You can volunteer at a local library, community day care, cafe, charity or literature festival. Once you have a few free sessions in your kitty, getting paid sessions based on recommendations will become easier.
5. Set Up Payment Methods: You can set up a business UPI account to carry out transactions, as they are the easiest way to conduct business. Another option is to request online bank transfers, if customers do not have a UPI app.
6. Start Spreading The Word: Start marketing your business by asking family and friends to recommend your service to their networks. You can also share your Insta page or website on your personal social media. Make sure to mention every aspect of your service in detail.
Pro tip: Make a graphic advertisement of your services, and broadcast it to your local WhatsApp contacts.
7. Get Clients And Start Storytelling: Once you have started getting clients, make sure you are ready to get going. You will have to be disciplined, dedicated, and willing to take up projects of all varieties.
8. Be Your Own Customer Service: To build a solid, returning customer base, you will have to maintain a relationship with your clients. Taking the time to hear their concerns and reviews can help you do better and build a loyal clientele.
9. Keep Collecting Stories: This means reading extensively, listening and observing, haunting local libraries, and constantly researching unique and interesting stories from around the world.
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How Does A Storyteller Tell A Story?
Storytelling requires a lot more than just the ability to speak to an audience. Here is what you need to do to tell a good story.
1. Understand what kind of stories you can narrate best by sampling out a few genres.
2. Keep a questionnaire for clients to fill in to understand their specific personalisation requirements. This could include what kind of story they would like, who the audience is, how many people they want in the audience, details about the occasion, any branding requirements and so on.
3. Use the answers the clients give to come up with ideas regarding the story you want to tell and vibe of the experience, and offer them a couple of options to choose from. Keep the client’s goal central to the options.
4. Share your budget with your client, and negotiate a good price for your services. Like any freelance gig make sure there is a contract in place.
5. Make sure to get a good look at the venue, and see what you will need in terms of equipment and technique in that location. For example, a small recreation room in an office will require different specifications as opposed to a large auditorium in a school.
6. You can link up with puppeteers, fellow storytellers, musicians and other performers to enhance your storytelling, depending on the client’s budget.
7. During the session, be attentive, evocative and confident. Use audience responses to gauge your next trick, and mould their experience into an enjoyable one. Make sure you get the client’s goal across in a seamless manner.
How To Grow Your Storytelling Business
Like every business, storytelling also requires one to scale up; whether horizontally or vertically.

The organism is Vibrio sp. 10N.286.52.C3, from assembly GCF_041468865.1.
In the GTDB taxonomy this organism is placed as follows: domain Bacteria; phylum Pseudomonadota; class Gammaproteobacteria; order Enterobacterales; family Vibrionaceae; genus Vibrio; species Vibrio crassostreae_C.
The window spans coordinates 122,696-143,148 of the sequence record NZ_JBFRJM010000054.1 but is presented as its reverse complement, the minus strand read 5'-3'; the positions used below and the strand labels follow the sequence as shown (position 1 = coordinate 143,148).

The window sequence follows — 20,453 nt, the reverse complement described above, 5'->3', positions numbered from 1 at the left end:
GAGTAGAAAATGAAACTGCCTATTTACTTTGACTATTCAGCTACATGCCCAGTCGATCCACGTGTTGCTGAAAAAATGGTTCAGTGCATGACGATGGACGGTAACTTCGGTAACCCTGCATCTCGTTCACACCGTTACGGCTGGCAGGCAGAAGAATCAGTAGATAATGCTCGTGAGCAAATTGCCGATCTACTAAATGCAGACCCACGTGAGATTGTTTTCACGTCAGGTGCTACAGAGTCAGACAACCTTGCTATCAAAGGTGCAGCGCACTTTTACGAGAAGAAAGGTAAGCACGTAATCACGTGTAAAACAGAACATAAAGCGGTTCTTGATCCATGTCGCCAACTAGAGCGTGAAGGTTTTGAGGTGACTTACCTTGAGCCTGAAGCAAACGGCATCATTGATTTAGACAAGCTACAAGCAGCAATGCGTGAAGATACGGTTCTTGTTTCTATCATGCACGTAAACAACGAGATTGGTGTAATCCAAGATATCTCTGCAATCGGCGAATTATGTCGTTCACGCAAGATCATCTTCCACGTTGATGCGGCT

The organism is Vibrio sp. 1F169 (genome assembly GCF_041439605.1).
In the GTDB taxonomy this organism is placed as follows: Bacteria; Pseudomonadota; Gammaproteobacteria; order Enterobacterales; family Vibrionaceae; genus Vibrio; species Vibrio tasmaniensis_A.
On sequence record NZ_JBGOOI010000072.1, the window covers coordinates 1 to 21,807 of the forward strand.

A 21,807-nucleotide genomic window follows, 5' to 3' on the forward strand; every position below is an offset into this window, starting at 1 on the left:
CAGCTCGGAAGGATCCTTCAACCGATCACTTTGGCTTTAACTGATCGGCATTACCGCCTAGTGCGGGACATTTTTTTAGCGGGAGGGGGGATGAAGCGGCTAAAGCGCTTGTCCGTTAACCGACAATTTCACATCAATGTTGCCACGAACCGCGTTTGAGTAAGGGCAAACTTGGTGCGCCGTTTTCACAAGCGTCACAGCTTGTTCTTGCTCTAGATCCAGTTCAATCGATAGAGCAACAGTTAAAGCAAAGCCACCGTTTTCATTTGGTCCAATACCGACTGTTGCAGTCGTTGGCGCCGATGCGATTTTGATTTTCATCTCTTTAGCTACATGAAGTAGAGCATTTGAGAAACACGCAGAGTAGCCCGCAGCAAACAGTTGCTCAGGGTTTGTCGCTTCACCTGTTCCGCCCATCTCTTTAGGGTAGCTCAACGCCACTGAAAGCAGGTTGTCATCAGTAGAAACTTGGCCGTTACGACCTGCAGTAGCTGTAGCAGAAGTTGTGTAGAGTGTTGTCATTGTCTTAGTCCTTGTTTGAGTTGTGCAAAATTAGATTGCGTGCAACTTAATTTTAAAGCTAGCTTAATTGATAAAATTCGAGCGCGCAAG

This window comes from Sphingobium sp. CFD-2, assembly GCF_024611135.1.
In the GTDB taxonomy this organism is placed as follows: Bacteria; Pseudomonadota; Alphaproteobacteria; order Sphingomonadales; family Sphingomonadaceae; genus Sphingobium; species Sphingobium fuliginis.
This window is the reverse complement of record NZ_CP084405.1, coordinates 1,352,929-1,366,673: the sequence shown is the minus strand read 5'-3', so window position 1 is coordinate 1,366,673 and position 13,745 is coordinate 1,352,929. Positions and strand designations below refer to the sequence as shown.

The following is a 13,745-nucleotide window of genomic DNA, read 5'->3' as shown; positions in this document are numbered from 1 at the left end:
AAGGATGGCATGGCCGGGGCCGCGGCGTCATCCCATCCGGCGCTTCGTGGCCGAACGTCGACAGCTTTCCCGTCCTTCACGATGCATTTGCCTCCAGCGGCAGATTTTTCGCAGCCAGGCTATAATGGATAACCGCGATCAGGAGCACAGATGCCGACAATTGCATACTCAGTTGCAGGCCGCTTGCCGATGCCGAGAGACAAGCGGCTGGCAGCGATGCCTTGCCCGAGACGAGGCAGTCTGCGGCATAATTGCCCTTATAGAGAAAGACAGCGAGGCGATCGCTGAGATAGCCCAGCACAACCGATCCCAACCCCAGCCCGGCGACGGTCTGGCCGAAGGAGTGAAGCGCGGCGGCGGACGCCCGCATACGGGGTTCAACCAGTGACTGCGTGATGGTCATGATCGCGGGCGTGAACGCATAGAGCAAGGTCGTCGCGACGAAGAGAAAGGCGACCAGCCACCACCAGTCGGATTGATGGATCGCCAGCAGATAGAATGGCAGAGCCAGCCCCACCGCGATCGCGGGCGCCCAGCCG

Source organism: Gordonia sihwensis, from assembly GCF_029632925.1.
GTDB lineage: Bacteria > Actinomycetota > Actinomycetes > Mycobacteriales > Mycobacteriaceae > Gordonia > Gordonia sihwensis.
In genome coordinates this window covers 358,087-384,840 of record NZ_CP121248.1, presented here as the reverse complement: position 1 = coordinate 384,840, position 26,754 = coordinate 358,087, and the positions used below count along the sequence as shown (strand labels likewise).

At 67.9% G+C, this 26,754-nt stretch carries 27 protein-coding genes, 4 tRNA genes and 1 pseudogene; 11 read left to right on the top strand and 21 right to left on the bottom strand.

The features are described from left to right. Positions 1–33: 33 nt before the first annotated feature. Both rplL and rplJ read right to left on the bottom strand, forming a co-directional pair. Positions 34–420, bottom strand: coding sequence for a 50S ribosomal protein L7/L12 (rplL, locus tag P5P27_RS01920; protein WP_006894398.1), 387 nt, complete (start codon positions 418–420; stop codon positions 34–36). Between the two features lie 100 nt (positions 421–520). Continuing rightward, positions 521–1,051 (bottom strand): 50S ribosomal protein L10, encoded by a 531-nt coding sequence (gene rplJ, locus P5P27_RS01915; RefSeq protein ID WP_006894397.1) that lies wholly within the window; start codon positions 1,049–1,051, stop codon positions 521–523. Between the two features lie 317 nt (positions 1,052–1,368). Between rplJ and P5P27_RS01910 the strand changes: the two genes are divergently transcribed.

Horizontal scaling up would be expanding one’s customer base to reach a larger audience, create a loyal clientele, and building the hype around your business. On the other hand, vertical scaling up would involve expanding one’s offerings to make more profits.
To do this, one has to first find clients and then explore the scope of your storytelling business.
How To Get Clients For Your Storytelling Business
Get your family and friends to spread the word, and recommend your services. Their word of mouth referrals are a great way to start your business.
Set aside a small marketing budget, and market your website or Instagram page with a fully-loaded menu of your services by creating a reach campaign and get followers. You can also learn how to build an organic audience for free using this guide (it’s all about geo-tagging, hashtags and consistent posting!).
Once you complete a couple of gigs, upload reviews and positive responses on your website, or Instagram stories and make a highlight. Make sure you follow up on your clients, because building that one-on-one relationship with them is key to keep them coming back.
Join local Facebook and WhatsApp groups for performers, and promote your business there. You can also participate in or plan some events for local charities as PR to reach a wider customer base.
You could also reach out to pages who curate and review local experiences, and introduce yourself kindly and request a shout out.
What Is The Scope For Storytellers In India?
Once your work is well known, there are a variety of ways to explore and expand your approach to storytelling as a career.
For starters, one might want to upskill professionally to add value to their work. Geetanjali herself has trained 400 storytellers in the art form, and is the creator and guide for The Heart and Craft of Storytelling, a certificate course that equips participants with tools and skills that allow them to imbibe storytelling in various aspects of their life.
She also has several auxiliary workshops, such as unstructured play, mind-mapping & visualisation, facilitating safe-space circles and more. Taking up such workshops can help you upskills as a storyteller.
As for avenues one can explore as a storyteller, you could obviously join a network or a troupe, or start your own performance troupe.
You could also develop your own workshops, train teachers and corporate staff, or pursue art therapy. Storytelling for business is picking up pace, and it’s a great time to tap into that market.
You could start making content for Instagram and YouTube, or create storytelling podcasts to expand your reach. You could also look into travel storytelling as an elevated form of tourism.
How Much Does A Storyteller Earn?
As a storyteller, unless you have a team, you are likely to work as a freelancer. All of this is dependent on how successful your sessions are, how you obtain and retain client satisfaction, how you ensure quality control, and how you meet your deliverables.
You can charge anywhere between zilch and upwards of ₹10000 for a single storytelling session. The prices you set should be based on audience size, client’s budget and brief, and the value you place on your labour.
It is recommended to keep a well-maintained accounts book, because if you are earning anything upwards of ₹50,000 a month, you will have to disclose your income for tax purposes.
When you’re the sort of person who lights up at the mention of stories, and wants to make others feel the same way, storytelling is a great path to go down.
You’re more than a speaker, or a dreamer. You’re more than an actor, or an influencer. Why? Because you are all of it, and more! Go forth, weave stories that matter and charm listeners wherever you tread.
With all this in mind, and all the information we have put together in this guide, we hope you will venture into the world of alternate career paths armed with the knowledge and skills to succeed!
Last updated: 19 March 2021